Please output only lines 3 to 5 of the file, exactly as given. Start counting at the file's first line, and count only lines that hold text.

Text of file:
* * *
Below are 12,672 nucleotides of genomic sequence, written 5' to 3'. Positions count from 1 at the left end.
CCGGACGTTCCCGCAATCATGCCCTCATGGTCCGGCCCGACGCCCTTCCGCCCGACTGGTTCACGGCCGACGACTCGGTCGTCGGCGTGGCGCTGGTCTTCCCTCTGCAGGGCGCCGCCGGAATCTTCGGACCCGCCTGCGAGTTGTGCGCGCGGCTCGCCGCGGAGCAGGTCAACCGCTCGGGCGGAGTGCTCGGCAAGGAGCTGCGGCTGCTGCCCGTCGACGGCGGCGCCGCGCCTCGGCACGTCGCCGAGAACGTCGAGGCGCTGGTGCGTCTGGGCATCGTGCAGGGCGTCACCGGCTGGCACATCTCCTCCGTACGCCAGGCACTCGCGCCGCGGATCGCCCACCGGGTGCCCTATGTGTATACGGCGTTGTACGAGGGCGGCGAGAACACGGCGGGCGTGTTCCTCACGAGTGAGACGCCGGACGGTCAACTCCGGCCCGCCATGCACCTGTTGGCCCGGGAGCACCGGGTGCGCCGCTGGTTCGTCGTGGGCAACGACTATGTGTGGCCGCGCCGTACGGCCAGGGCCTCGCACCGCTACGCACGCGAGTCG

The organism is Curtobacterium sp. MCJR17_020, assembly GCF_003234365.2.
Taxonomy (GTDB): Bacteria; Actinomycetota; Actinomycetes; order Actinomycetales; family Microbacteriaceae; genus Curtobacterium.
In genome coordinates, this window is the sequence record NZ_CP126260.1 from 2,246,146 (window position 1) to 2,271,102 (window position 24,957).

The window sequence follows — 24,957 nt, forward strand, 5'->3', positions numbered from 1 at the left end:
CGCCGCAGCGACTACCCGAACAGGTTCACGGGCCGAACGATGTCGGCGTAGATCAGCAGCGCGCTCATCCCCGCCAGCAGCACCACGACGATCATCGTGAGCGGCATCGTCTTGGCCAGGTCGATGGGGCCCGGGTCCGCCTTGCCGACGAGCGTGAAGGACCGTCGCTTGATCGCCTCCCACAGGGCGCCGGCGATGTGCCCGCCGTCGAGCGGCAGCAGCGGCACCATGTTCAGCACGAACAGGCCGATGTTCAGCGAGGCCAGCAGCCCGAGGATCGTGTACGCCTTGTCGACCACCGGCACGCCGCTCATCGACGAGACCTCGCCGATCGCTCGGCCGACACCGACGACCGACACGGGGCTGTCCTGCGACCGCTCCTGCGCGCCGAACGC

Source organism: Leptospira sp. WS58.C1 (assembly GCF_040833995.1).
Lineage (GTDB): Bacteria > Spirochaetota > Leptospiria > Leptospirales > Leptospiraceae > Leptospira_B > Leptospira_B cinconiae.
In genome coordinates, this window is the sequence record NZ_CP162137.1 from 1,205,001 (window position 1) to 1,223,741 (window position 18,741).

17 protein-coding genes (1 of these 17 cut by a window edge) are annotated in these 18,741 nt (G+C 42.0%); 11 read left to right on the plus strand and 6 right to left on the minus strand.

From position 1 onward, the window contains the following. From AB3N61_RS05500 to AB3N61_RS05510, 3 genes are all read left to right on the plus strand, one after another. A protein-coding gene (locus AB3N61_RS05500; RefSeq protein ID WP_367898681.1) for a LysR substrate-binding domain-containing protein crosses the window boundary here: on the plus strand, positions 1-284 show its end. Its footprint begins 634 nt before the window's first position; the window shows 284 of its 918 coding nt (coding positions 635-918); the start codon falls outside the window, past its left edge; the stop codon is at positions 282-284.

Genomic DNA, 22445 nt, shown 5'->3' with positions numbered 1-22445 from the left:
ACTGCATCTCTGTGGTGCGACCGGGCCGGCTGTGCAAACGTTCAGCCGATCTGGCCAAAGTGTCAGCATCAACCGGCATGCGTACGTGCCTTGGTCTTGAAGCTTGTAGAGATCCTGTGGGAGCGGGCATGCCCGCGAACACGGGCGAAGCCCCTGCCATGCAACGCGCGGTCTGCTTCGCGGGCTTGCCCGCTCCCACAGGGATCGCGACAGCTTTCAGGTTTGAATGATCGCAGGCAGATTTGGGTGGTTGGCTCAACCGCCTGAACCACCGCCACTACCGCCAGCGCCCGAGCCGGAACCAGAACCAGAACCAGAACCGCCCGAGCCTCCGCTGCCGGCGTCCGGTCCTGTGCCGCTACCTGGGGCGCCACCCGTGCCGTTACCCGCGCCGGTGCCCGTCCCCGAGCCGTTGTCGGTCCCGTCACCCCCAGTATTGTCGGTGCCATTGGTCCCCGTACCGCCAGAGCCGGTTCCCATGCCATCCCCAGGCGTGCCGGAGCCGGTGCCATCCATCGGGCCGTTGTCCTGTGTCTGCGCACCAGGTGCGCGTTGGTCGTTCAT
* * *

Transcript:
The organism is Curtobacterium sp. MCJR17_020, assembly GCF_003234365.2.
Taxonomy (GTDB): Bacteria; Actinomycetota; Actinomycetes; order Actinomycetales; family Microbacteriaceae; genus Curtobacterium.
In genome coordinates, this window is the sequence record NZ_CP126260.1 from 2,246,146 (window position 1) to 2,271,102 (window position 24,957).